The virtual currency Bitcoin may have a fundamental flaw according to two Cornell University professors. And they’re not talking about its lack of official recognition or oversight.
Emin Gun Sirer, who specialises in operating systems and networking, discusses the piece in a post on the “Hacking, Distributed” blog in which he details a paper he has prepared with colleague Ittay Eyal. They argue that the system relies on user acting in the best interest of the Bitcoin community, but that it creates too strong an incentive working against this.
The issue centers on the way new units of the Bitcoin currency are “created” when computers solve a cryptographic puzzle, a process designed to control the number of units in circulation and avoid inflation risks. That’s something supporters of Bitcoin consider a major advantage compared with government issued currencies.
As New Scientist describes, each time a computer solves a puzzle (known as successful mining), it adds a new entry to the complete list of Bitcoin transactions, known as the blockchain, which effectively creates a new puzzle to be solved.
In some cases two computers or groups of computers may solve the same puzzle and create different branches of the blockchain. The usual procedure is that when this happens and is discovered, the shorter branch is abandoned.
The problem Sirer and Eyal raise is that a fundamental flaw in the way the Bitcoin system is designed means it’s possible to engage in “selfish mining.” This means working to create a lengthy branch but keep it secret for some time. Eventually the branch would be released and immediately become the dominant branch and force all others to be abandoned. That could mean a big Bitcoin payout for the people behind the dominant branch and little or no reward for people who’d been working on the other branches.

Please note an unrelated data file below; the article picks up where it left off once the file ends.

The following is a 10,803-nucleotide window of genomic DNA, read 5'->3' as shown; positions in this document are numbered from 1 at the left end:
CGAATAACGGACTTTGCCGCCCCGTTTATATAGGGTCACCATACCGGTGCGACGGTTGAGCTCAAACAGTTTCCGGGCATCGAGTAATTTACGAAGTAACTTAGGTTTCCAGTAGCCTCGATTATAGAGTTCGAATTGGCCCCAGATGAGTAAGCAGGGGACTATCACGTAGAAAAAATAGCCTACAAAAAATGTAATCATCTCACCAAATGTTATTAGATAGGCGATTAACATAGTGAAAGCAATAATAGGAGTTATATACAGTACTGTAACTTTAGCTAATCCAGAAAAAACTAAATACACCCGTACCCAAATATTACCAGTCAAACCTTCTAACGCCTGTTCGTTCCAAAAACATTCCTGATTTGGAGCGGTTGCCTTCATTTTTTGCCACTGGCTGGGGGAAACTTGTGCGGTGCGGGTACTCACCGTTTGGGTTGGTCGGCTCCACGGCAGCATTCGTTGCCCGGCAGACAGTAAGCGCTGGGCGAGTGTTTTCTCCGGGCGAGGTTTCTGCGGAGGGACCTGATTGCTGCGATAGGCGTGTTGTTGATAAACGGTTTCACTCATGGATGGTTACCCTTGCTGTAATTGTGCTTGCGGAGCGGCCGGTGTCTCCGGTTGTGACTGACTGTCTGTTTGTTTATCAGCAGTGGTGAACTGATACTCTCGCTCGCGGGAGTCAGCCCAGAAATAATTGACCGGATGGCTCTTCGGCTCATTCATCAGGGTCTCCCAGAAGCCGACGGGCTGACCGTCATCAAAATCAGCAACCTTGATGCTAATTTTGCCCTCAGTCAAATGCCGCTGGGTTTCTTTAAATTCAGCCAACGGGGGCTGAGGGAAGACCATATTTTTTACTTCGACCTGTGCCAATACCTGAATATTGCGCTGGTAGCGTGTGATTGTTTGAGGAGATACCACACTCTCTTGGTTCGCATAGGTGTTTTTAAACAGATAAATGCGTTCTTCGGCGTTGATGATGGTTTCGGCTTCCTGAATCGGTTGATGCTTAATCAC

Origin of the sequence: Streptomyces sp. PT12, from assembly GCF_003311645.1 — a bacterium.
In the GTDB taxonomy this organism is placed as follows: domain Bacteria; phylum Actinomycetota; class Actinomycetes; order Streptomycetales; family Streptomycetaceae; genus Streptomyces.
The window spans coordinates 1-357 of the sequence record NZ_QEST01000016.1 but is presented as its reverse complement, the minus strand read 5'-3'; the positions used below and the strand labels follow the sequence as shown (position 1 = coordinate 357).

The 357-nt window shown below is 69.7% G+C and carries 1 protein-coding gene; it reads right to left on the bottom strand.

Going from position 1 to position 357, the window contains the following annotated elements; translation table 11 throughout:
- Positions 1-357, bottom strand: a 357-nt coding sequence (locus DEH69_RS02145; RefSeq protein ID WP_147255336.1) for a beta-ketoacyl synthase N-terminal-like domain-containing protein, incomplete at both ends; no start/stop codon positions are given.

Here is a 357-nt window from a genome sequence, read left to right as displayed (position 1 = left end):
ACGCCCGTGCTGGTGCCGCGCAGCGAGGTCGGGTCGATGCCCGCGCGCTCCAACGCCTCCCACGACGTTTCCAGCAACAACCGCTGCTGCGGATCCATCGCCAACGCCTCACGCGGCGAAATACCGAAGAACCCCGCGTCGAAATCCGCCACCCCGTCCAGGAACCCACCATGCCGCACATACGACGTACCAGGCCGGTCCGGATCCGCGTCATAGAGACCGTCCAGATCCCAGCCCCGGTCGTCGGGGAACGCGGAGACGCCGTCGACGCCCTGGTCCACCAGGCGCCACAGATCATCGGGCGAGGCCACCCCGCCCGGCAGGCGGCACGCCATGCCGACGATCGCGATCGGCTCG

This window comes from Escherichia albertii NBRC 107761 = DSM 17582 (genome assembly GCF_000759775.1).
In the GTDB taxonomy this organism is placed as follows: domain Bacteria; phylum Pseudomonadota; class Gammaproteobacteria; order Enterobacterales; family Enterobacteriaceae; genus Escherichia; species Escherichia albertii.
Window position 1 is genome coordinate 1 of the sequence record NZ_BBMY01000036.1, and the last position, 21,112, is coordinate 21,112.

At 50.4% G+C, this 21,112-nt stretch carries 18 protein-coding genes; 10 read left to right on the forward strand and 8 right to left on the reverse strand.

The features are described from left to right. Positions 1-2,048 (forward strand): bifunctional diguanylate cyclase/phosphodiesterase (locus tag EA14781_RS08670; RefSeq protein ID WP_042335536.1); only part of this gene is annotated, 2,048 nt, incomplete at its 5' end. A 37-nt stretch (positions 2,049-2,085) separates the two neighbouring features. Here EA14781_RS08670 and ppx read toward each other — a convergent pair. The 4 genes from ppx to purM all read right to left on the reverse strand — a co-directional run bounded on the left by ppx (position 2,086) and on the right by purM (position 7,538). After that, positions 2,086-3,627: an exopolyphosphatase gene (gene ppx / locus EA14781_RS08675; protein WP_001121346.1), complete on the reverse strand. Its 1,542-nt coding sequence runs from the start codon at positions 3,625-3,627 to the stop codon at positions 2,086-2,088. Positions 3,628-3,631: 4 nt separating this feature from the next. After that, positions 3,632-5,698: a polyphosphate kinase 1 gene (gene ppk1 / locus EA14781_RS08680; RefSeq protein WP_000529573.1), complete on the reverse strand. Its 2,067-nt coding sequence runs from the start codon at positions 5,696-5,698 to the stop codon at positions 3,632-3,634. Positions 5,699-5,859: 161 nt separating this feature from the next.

While it’s highly unlikely an individual could get much benefit of selfish mining, Bitcoin allows users to pool their mining resources and then split the rewards proportionally. Sirer and Eyal believe there’s a serious risk that this could create an incentive for new users to join a selfish mining group and that the more people join, the greater the incentive becomes for even more people to join, creating a snowball effect.
To date, the assumption has been that selfish mining could only work if the group using the tactic made up a majority of all mining capability, something that seems unlikely. According to Sirer and Eyal that’s a misconception and as things stand, a small percentage acting as selfish miners could kick off the snowball effect.
They propose a technical change to Bitcoin but note this would only increase the threshold to 25 percent of miners needing to be selfish — and that there’s already a group that exceeds this threshold. They also believe that even a perfect technical solution couldn’t raise the limit to more than 33 percent.
Not everyone backs Sirer and Eyal’s conclusions though. Several commenters on the blog post argue that the system does in fact have more of an incentive against selfish mining, which is that the narrower the control and influence over Bitcoin become, the less credibility and trust the currency will have, reducing its value in comparison to “real world” currencies. They argue that Sirer and Eyal mistakenly assume selfish miners are motivated by the raw number of Bitcoins they can gain, rather than also taking into account the “value” of each Bitcoin.